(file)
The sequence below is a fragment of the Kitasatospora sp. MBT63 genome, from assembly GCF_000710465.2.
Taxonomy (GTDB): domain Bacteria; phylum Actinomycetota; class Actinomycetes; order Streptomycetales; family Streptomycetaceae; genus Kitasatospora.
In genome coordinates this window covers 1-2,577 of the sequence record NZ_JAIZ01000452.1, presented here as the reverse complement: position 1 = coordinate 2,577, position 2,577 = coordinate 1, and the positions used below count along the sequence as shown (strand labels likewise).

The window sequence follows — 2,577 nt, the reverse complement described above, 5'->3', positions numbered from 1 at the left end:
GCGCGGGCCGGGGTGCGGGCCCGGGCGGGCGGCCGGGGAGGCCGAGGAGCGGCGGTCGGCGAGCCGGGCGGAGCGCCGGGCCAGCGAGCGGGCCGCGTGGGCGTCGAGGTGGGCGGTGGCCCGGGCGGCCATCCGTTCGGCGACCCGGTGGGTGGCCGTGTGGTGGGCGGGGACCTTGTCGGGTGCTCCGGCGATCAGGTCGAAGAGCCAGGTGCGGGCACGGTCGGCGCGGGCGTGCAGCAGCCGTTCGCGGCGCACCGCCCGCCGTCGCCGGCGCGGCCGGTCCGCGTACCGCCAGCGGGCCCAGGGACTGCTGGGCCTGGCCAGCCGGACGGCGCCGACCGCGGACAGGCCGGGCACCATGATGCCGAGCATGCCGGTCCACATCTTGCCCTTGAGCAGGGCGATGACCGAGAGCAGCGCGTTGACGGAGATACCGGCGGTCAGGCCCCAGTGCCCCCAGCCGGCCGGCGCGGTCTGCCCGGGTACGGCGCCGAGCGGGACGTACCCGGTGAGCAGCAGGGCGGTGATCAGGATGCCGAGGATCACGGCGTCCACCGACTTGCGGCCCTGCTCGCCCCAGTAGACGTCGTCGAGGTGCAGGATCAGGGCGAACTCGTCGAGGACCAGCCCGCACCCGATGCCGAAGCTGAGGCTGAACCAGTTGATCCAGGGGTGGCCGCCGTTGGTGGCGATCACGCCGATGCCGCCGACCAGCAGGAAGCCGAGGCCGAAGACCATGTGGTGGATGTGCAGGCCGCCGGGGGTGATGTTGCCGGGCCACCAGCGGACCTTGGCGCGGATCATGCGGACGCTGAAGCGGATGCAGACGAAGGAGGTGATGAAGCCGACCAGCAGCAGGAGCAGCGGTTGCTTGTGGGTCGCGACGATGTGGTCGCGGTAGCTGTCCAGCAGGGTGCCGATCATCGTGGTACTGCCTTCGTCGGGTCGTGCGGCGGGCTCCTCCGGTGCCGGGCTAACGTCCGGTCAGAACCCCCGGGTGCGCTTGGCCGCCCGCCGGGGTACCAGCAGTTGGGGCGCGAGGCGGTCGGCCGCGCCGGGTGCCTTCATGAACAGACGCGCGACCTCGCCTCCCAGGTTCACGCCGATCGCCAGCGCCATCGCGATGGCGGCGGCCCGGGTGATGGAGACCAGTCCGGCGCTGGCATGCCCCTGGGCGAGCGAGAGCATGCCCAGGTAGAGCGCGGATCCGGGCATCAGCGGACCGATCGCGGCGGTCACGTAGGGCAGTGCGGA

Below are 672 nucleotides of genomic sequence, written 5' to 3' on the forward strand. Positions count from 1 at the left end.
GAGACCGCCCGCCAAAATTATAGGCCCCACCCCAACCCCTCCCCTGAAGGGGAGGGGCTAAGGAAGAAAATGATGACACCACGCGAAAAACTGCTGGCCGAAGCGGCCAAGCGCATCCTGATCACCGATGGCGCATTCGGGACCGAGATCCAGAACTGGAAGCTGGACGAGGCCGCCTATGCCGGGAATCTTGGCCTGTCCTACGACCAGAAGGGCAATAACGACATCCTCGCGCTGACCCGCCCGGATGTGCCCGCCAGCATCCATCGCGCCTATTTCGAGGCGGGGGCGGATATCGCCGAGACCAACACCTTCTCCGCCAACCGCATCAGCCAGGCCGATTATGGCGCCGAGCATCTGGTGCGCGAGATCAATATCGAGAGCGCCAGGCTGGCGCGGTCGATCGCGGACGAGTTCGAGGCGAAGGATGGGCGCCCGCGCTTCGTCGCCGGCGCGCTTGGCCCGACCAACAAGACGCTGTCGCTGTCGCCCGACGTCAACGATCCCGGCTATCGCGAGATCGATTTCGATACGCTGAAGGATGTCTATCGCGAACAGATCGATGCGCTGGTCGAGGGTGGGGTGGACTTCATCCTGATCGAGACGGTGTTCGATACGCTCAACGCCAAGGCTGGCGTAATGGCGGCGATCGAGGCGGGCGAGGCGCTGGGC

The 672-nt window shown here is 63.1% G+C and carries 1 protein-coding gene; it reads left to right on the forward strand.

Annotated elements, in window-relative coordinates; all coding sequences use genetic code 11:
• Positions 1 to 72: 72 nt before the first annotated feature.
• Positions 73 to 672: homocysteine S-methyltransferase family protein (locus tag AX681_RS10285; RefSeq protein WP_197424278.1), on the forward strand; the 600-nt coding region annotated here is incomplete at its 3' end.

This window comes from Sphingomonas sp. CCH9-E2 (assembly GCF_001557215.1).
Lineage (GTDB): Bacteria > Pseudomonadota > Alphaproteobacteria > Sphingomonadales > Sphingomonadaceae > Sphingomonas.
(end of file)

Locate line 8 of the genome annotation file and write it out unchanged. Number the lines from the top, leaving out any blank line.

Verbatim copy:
The 672-nt window shown here is 63.1% G+C and carries 1 protein-coding gene; it reads left to right on the forward strand.